Preface

This book originated in a NATO Advanced Science Institute held at Il Ciocco, Italy, on September 1 — 10, 1996. The Institute was entitled ''The Role of the Corpus Cal-losum in Sensory-Motor Integration: Anatomy, Physiology and Behavior; Individual Differences and Clinical Applications." There were nearly 100 participants from 25 countries, including leading researchers on callosal structure and function. Most of the participants in the ASI contributed to this volume. Their original contributions were written in 1996, but all have been revised and updated in 1999-2000. A few additional contributors were invited to write new chapters on emerging relevant topics, notably neuroimaging.

This volume, however, is not a conference proceedings. Instead, it is meant to provide a unique perspective on the emerging field of Cognitive Neuroscience. It is designed to do so in two ways. First, it summarizes the state of the art of research on the human corpus callosum. Such treatment is sorely necessary because it has been at least a decade since the publication of the most recent overview. One can trace the development of human neuropsychology through the study of the corpus callosum, which, in turn, illuminates the study of hemispheric specialization. Hemispheric specialization remains a core problem in human neuropsychology because it recapitulates any aspect of the human condition, from perception and emotion to memory and language. Furthermore, hemispheric specialization and interhemispheric interaction serve as a model system for a fundamental problem of cognitive neuroscience: the problem of modularity and of intermodular communication. The study of the corpus callosum brings to this problem a neuroscientific arsenal, including neuro-anatomy, neurophysiology, and behavior. The evolution of this study can be traced through a series of classical books, all based on conference proceedings, starting with Mountcastle's 1962 edited volume, Interhemispheric Relations and Cerebral Dominance, continuing with Russell, van Hof, and Berlucchi's 1979 edited volume, Structure and Function of Cerebral Commissures, and concluding with, Lepore, Ptito, and Jasper's edited 1986 volume, Two Hemispheres—One Brain: Functions of the Corpus Callosum. These volumes tend to be spaced a decade apart, and we are now overdue for the next installment. This book is meant to serve that role.

The second way this book is designed to provide a perspective on cognitive neuroscience is as an advanced didactic introduction to the field. Instead of providing a standard introduction by discussing the various systems of the mind/brain, such as perception, action, emotions, memory, language, and problem solving, this book uses the case study approach. It focuses on the simplest possible sequence of perception-decision-action as it occurs in the simple reaction time paradigm of Poffenberger (1912). The task could not be simpler: Press a button with one hand as soon as you detect a patch of light in the periphery of the visual field. But when the patch occurs in the visual field opposite to the responding hand, there must have occurred inter-hemispheric transfer prior to response. Transfer of what? A visual input code? A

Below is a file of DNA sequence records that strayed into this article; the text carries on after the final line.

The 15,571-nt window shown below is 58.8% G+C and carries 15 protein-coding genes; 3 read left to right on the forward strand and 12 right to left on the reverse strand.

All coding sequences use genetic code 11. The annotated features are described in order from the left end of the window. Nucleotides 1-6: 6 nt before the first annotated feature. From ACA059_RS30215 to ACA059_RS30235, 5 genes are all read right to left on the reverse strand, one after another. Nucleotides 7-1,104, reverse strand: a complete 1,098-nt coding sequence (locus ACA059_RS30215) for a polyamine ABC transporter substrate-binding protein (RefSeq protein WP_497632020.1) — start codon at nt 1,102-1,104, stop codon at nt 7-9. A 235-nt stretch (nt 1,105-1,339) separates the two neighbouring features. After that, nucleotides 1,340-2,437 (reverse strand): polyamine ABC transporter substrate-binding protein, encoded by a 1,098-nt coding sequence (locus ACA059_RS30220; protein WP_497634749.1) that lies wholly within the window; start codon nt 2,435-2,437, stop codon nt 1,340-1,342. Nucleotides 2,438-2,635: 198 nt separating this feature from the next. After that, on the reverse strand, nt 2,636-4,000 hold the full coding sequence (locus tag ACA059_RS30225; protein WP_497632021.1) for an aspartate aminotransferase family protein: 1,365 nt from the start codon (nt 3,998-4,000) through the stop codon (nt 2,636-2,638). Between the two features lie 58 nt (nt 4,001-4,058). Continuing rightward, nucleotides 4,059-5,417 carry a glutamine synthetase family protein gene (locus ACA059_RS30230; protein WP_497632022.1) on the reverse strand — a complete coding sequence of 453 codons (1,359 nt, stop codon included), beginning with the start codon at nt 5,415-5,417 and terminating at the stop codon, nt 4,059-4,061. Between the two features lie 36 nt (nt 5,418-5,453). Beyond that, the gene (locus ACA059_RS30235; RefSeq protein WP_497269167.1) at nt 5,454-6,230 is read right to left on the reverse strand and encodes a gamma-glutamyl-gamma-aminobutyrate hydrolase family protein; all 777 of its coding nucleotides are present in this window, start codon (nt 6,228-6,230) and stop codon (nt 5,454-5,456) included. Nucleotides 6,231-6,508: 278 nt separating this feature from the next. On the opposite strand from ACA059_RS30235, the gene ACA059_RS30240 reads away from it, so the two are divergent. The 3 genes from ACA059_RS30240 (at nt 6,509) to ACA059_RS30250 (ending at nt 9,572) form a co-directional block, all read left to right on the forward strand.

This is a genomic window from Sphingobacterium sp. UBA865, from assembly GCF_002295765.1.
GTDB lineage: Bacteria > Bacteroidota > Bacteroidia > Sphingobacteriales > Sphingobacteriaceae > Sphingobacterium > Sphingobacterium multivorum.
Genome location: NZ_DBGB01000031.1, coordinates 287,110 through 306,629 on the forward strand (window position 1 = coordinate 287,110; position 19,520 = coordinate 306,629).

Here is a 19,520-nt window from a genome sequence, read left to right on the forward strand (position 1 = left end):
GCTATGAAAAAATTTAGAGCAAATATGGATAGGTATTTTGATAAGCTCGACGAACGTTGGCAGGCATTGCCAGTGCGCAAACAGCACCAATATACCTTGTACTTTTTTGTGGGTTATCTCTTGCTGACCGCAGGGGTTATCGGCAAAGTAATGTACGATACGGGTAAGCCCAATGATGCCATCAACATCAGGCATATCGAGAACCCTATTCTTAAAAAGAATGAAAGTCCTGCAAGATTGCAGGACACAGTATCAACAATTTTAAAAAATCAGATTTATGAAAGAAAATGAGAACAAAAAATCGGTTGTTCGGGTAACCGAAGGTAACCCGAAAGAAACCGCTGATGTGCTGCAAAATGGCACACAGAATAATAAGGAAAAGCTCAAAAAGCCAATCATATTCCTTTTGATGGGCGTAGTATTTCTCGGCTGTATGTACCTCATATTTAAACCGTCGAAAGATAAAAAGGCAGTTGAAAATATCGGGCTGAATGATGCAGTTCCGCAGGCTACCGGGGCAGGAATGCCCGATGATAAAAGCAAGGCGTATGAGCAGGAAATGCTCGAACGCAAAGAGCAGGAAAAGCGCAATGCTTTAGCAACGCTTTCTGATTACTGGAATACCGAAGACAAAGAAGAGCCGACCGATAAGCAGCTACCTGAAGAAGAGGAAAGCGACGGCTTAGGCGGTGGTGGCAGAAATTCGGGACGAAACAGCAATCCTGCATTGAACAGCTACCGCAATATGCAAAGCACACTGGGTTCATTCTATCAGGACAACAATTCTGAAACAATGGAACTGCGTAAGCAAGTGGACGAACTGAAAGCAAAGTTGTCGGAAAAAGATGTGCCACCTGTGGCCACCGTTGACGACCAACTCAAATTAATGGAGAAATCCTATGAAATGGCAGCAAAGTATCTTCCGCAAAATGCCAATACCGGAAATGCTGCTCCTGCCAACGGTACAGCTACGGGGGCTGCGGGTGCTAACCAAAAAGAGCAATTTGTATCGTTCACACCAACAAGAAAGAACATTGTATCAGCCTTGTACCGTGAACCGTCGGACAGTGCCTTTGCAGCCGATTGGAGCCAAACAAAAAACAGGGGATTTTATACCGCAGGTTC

cognitive decision code? A motor response code? The book studies this task by considering, in turn, anatomical, physiological, and behavioral approaches, and by combining animal models, normal human studies, and evidence from clinical populations. In this way, the book introduces the basic methods of cognitive neuroscience, not in isolation but by focusing on the same central paradigm and problem. Learning best occurs in context, when attempting to answer a specific question. This book provides such a question-centered approach to cognitive neuroscience.

The format of the book is didactic and dynamic. Each of the five parts—anatomy, physiology, behavior, clinical studies, and a case study of pure alexia—includes several chapters that introduce the main findings, followed by commentaries that discuss and amplify those presentations. Each part concludes with an editorial commentary that summarizes the presentations and puts them in a larger context. These commentaries are also used to extend the coverage to more cognitive approaches.

The view that emerges from the book is that simple reaction time is not simple at all. The corpus callosum seems to consist of many parallel interhemispheric channels for communication and control. Even sensorimotor cross-callosal transfer is context-dependent and modulated by attention. This permits the two cerebral hemispheres to assume any of a variety of states or degrees of mutual independence. And that variety makes possible diverse cognitive processes.

This book owes its birth to NATO for generously making possible the original meeting in the true spirit of international cooperation. But our deepest debt is to the participants of the meeting, speakers and audience alike, who created a warm interactive atmosphere of a shared enthusiastic scientific exploration. Last but not least, that exploration was aided immensely by the scenery, food, and wine of Tuscany.

This work was supported in part by NIH grant NS 20187. Linda Capatillo-Cunliff was indispensable in organizing the meeting. Ian Gizer, Eric Mooshagian, and AnThu Vuong provided assistance in preparing the manuscript. Special thanks also to Dr. Joseph Janeti for advice and support throughout this project. Finally, we are indebted to Michael Rutter and Sara Meirowitz from MIT for their dedicated editorial assistance.

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